Article

Pesticides and impairment of mitochondrial function in relation with the parkinsonian syndrome.

Department of Biochemistry and Molecular Biology, School of Medicine, University of Cadiz, 11003-Cadiz, Spain.
Frontiers in Bioscience (Impact Factor: 4.25). 02/2007; 12:1079-93.
Source: PubMed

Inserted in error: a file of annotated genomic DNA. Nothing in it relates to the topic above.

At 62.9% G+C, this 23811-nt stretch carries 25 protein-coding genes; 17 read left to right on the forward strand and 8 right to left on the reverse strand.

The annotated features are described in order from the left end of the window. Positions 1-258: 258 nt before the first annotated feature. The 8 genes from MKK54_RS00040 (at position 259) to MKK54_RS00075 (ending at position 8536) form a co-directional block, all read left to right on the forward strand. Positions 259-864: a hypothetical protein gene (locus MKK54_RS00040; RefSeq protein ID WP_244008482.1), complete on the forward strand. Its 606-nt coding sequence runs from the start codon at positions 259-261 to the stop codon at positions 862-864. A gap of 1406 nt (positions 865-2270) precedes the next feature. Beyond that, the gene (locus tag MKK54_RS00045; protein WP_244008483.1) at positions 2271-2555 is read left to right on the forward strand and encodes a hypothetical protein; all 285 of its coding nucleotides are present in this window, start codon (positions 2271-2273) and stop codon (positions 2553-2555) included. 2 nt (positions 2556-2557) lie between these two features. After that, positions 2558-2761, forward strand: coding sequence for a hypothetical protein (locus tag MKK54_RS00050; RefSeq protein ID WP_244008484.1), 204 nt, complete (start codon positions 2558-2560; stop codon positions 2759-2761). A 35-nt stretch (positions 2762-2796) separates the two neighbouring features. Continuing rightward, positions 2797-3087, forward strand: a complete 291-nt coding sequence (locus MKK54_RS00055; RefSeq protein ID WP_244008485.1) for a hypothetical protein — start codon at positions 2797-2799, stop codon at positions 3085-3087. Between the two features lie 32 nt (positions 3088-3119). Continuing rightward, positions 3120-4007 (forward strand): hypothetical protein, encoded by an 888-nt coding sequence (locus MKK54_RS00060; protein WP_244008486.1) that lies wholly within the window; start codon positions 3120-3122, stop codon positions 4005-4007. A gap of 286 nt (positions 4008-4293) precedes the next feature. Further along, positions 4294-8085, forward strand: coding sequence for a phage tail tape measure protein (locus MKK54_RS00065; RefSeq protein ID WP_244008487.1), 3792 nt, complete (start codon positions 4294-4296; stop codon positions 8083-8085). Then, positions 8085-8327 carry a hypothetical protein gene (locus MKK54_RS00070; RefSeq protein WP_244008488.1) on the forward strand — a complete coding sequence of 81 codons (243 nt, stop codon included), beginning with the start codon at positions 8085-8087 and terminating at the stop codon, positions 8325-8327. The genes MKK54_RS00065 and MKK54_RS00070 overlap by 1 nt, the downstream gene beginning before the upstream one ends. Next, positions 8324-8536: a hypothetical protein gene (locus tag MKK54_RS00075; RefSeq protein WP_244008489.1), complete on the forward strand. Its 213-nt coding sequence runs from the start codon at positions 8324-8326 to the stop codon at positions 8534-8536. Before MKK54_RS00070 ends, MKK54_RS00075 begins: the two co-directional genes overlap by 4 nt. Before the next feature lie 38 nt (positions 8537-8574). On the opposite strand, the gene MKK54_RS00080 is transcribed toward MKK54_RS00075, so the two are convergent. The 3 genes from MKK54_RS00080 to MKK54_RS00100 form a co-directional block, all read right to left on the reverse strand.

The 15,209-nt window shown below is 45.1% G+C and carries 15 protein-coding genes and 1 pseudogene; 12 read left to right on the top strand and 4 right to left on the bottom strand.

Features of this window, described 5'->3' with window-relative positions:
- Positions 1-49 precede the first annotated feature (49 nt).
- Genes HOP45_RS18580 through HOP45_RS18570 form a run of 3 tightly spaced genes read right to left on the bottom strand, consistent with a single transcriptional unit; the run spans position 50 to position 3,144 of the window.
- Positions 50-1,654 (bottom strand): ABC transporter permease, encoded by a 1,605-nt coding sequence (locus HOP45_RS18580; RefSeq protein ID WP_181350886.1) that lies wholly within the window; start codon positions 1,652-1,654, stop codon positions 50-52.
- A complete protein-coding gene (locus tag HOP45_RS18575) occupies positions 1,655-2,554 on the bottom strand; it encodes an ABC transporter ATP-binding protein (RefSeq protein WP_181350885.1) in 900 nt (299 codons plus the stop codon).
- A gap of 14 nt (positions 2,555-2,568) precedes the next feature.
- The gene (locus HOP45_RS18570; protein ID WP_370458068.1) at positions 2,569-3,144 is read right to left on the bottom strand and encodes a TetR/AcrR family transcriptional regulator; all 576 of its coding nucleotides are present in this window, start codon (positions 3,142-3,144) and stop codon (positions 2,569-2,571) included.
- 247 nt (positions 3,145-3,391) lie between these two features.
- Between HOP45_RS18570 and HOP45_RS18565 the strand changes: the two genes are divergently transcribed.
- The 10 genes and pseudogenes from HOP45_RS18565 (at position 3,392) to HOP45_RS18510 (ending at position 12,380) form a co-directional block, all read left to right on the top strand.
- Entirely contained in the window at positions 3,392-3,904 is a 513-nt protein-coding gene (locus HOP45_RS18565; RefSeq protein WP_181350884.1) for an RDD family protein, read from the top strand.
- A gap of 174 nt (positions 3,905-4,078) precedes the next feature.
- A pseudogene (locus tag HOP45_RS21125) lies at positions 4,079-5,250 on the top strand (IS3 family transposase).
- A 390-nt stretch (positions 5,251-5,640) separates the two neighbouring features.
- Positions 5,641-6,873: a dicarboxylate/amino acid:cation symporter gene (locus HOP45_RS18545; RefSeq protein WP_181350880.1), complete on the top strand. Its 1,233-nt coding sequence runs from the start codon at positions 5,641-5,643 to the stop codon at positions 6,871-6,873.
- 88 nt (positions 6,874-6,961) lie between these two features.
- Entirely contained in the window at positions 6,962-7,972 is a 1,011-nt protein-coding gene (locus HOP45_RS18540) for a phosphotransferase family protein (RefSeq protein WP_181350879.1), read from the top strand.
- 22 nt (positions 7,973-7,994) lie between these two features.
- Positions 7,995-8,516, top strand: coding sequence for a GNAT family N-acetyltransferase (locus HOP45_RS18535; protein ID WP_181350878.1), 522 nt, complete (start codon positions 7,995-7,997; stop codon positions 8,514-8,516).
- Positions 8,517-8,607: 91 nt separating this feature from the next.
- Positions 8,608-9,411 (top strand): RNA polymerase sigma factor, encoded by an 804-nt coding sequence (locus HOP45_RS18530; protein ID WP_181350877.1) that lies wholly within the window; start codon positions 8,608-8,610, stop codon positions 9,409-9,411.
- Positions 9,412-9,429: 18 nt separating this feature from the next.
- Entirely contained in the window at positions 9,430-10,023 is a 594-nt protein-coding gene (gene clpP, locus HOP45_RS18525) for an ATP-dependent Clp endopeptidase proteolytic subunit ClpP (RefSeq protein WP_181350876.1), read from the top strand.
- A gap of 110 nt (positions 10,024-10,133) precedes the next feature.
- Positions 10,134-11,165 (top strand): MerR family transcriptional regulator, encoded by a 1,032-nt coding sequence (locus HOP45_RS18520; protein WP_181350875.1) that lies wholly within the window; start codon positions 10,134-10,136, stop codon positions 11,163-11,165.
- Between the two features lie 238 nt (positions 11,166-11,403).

ABSTRACT The Parkinsonian syndrome induced by pesticides is associated with the impairment of mitochondrial function. Toxicants that inhibit selectively NADH-dehydrogenase activity, as rotenone or pyridaben, also show a selective inhibition of O2 uptake and respiratory control in rat brain mitochondria in the presence of NAD-dependent substrates. The IC50 of rotenone and pyridaben for complex I inhibition were in the range 1.7-2.2 microM. The determination of NADH-cytochrome c reductase, succinate-cytochrome c reductase and cytochrome oxidase activities in rat brain submitochondrial showed again the selective inhibition of Complex I by rotenone and pyridaben, whereas paraquat produced a non-selective inhibition affecting all the respiratory chain complexes. In rat brain mitochondria, rotenone and pyridaben markedly decreased mtNOS functional activity with NAD-dependent substrates but not when the substrate was succinate. This observation suggest than mtNOS activity is regulated by the activity of complex I. This regulation and the role of mitochondrial NO diffusion as a signal for mitochondrial biogenesis could have a role in the etiopathology of Parkinson's disease.

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